ANALYSIS - What Bosnia's new genocide denial ban means

The outgoing High Representative’s decision is sound and welcome after more than a decade of largely self-imposed political irrelevance

Dr. Hamza Karcic   | 27.07.2021
ANALYSIS - What Bosnia's new genocide denial ban means

The author is an associate professor at the Faculty of Political Science at the University of Sarajevo


A few days before his term as high representative in Bosnia is due to expire, Valentin Inzko finally flexed his political muscle. The soft-spoken Austrian’s twelve-year tenure as the High Representative would have been largely insignificant were it not for this decision on July 23 this year. Having presided over the decline of the Office of the High Representative –an international body that oversees the civilian implementation of the Dayton Peace Accords– Inzko was destined to be remembered as perhaps a well-meaning but certainly inconsequential European bureaucrat.

His decision on July 23 to impose legislation banning genocide denial in Bosnia is his most significant decision over the past twelve years.

Genocide denial in Bosnia is a major obstacle to moving forward. Over the last decade, there has been a marked increase in efforts to deny the genocide perpetrated against Bosniaks. Several attempts by Bosniak members of the state-level Parliament to pass the legislation were thwarted by vetoes from Bosnian Serb MPs. The Dayton Peace Accords granted members of Republika Srpska’s state-level Parliament a veto over the body’s decisions. This essentially meant that a law banning genocide denial would not have been adopted for the foreseeable future.

Inkzo has now imposed the legislation. This historical peculiarity –that the High Representative is able to impose legislation and decisions in Bosnia bypassing domestic politicians – had not been exercised in over a decade.

The Law on Amendment of the Criminal Code of Bosnia and Herzegovina amends Article 145a to include the following: “Whoever publicly condones, denies, grossly trivializes or tries to justify a crime of genocide, crimes against humanity or a war crime established by a final adjudication pursuant to the Charter of the International Military Tribunal appended to the London Agreement of 8 August 1945 or by the International Criminal Tribunal for the former Yugoslavia or the International Criminal Court or a court in Bosnia and Herzegovina, directed against a group of persons or a member of such a group defined by reference to race, colour, religion, descent or national or ethnic origin, when the conduct is carried out in a manner likely to incite to violence or hatred against such a group or a member of such a group, shall be punished by imprisonment for a term between six months and five years.”

This is the first time that a state-level legislation criminalizing genocide denial has been imposed and is applicable on the whole territory of Bosnia. In essence, Inzko’s decision means that the amendments seek to preserve the judicially-established truth both at the International Criminal Tribunal for the former Yugoslavia (ICTY) and domestic courts in Bosnia. Equally important, any denier who downplays or denies judicially-established crimes against humanity and war crimes can be prosecuted under these new amendments. While several media outlets declared that this legislation banned Srebrenica genocide denial, Inzko’s legislation also includes judicially-established truths that extend beyond Srebrenica.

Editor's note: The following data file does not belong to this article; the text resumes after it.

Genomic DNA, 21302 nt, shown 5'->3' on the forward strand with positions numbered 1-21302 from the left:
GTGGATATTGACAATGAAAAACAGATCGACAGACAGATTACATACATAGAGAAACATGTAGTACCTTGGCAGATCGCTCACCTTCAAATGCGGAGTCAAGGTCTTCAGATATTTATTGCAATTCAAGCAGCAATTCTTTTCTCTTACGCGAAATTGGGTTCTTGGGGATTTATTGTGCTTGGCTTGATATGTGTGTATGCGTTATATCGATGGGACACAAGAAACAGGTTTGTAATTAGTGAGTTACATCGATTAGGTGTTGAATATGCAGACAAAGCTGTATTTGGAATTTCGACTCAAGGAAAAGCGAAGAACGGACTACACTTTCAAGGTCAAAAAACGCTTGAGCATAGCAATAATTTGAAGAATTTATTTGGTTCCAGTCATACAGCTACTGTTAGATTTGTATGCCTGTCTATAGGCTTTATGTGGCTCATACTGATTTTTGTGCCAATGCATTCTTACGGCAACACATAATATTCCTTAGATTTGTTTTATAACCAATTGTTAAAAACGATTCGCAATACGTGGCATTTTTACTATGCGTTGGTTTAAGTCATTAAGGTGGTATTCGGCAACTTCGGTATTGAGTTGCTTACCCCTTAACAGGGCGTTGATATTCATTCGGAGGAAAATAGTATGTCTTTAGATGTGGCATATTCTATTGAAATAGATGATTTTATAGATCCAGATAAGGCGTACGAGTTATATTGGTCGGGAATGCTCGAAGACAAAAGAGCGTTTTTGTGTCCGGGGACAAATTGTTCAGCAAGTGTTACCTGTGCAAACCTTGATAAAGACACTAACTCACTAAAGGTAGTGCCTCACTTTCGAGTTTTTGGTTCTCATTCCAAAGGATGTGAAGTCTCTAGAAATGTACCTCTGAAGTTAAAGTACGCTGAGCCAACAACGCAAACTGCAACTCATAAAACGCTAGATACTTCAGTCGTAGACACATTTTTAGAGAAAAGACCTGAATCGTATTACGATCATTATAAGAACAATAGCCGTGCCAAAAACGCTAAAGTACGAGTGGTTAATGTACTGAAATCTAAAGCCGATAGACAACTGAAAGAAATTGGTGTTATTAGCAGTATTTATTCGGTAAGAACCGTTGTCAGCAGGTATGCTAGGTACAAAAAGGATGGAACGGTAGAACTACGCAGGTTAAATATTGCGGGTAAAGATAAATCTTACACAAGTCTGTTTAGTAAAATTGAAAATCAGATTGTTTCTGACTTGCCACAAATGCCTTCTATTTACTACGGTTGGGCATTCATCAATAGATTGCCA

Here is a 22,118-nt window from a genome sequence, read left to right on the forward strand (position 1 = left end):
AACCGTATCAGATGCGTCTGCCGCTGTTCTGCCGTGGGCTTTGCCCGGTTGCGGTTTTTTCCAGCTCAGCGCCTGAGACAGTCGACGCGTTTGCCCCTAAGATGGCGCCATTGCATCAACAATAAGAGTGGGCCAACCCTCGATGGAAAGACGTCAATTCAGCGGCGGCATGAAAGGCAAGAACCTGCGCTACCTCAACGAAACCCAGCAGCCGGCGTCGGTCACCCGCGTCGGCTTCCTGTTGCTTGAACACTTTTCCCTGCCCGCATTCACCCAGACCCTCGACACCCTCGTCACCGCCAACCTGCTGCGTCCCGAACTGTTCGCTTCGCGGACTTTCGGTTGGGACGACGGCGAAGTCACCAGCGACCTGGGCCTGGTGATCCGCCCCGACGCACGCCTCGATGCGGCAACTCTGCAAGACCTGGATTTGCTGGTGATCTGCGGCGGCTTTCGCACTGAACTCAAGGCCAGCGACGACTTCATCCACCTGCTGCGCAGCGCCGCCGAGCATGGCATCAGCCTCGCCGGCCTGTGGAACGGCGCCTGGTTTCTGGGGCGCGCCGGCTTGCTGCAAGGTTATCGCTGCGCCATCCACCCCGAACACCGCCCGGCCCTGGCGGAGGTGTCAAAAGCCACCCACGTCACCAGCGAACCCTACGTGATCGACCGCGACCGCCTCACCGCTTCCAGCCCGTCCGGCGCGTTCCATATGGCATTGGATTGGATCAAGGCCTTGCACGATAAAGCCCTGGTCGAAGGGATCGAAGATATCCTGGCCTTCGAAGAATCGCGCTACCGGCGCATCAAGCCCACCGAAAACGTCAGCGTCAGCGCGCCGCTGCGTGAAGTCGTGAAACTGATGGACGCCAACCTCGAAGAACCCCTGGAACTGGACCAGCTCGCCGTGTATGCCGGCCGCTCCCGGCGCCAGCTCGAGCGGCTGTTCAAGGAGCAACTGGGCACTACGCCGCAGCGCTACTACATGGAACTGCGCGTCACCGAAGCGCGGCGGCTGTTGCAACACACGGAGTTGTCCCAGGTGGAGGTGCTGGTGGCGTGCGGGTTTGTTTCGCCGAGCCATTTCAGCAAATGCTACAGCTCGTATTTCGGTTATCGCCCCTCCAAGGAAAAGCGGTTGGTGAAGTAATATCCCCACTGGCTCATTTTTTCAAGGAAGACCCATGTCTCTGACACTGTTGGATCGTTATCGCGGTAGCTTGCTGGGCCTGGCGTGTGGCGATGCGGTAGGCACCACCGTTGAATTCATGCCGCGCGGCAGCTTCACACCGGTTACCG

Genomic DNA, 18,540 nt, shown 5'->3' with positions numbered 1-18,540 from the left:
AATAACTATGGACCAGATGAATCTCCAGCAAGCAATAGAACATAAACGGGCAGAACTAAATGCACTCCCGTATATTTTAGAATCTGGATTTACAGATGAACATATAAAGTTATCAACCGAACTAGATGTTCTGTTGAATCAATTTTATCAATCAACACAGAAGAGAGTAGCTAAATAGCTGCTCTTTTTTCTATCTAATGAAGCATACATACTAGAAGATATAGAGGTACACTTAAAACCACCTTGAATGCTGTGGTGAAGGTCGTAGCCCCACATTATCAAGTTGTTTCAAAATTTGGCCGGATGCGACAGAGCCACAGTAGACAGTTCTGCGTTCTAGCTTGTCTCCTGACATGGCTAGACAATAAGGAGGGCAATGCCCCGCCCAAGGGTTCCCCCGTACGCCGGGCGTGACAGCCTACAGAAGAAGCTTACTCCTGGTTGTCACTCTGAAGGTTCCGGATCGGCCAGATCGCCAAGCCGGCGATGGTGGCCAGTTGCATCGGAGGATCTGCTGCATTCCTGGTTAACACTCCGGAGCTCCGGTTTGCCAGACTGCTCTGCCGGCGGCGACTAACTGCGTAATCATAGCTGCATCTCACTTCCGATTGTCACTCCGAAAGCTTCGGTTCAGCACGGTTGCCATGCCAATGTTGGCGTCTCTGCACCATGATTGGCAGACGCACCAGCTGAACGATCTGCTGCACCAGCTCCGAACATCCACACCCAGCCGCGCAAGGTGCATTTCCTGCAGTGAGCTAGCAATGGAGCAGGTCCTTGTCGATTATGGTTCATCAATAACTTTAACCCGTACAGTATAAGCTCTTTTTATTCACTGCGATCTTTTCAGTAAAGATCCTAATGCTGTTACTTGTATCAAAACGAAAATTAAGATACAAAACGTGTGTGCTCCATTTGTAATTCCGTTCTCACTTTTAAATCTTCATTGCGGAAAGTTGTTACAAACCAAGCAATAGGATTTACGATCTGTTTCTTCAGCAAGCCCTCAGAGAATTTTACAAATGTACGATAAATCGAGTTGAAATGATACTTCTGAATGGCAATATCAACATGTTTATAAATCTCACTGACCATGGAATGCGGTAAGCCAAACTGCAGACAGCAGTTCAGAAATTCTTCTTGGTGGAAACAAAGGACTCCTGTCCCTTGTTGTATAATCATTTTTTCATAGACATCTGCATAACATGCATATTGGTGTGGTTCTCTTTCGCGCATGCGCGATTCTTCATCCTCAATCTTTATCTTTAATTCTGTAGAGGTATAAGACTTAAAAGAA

Inzko’s decision was welcomed by associations of genocide victims and survivors, Bosniak politicians, the mufti of Bosnia, the EU’s office in the country and intellectuals. Bosnian Serb member of the tripartite Presidency Milorad Dodik held a press conference during which he rejected Inzko’s legislation, denied the Srebrenica genocide and threatened to secede from Bosnia.

Dodik announced that the Republika Srpska entity’s parliament will convene next week to decide on further steps. Dodik’s opponents, including Banja Luka’s young mayor, also criticized the new legislation. The supposedly moderate opposition’s stance on this legislation indicates that differences between Dodik and his younger political rivals are, at best, negligible. Interestingly enough, a top Bosnian Croat politician also condemned the decision –itself a reflection of the political alliance with Dodik- while Croatia’s foreign minister welcomed it.

While the new amendments to the law are now on the books, it remains to be seen whether and how they will be implemented. The key role will be played by the State Prosecutor’s Office and the Court of Bosnia and Herzegovina. Many analysts and journalists have harshly criticized the State Prosecutor’s Office in particular, claiming that its approach is selective and politically biased. Now, the State Prosecutor’s Office will be tasked with implementing the new legislation.

In sum, the outgoing High Representative’s decision is sound and welcome after more than a decade of largely self-imposed political irrelevance. Inzko’s legacy as the High Representative will now be mostly marked by this ban on genocide denial. It remains to be seen how the new legislation will be implemented and whether the State Prosecutor’s Office will step up to the plate.

* Opinions expressed in this article are the author’s own and do not necessarily reflect the editorial policy of Anadolu Agency.

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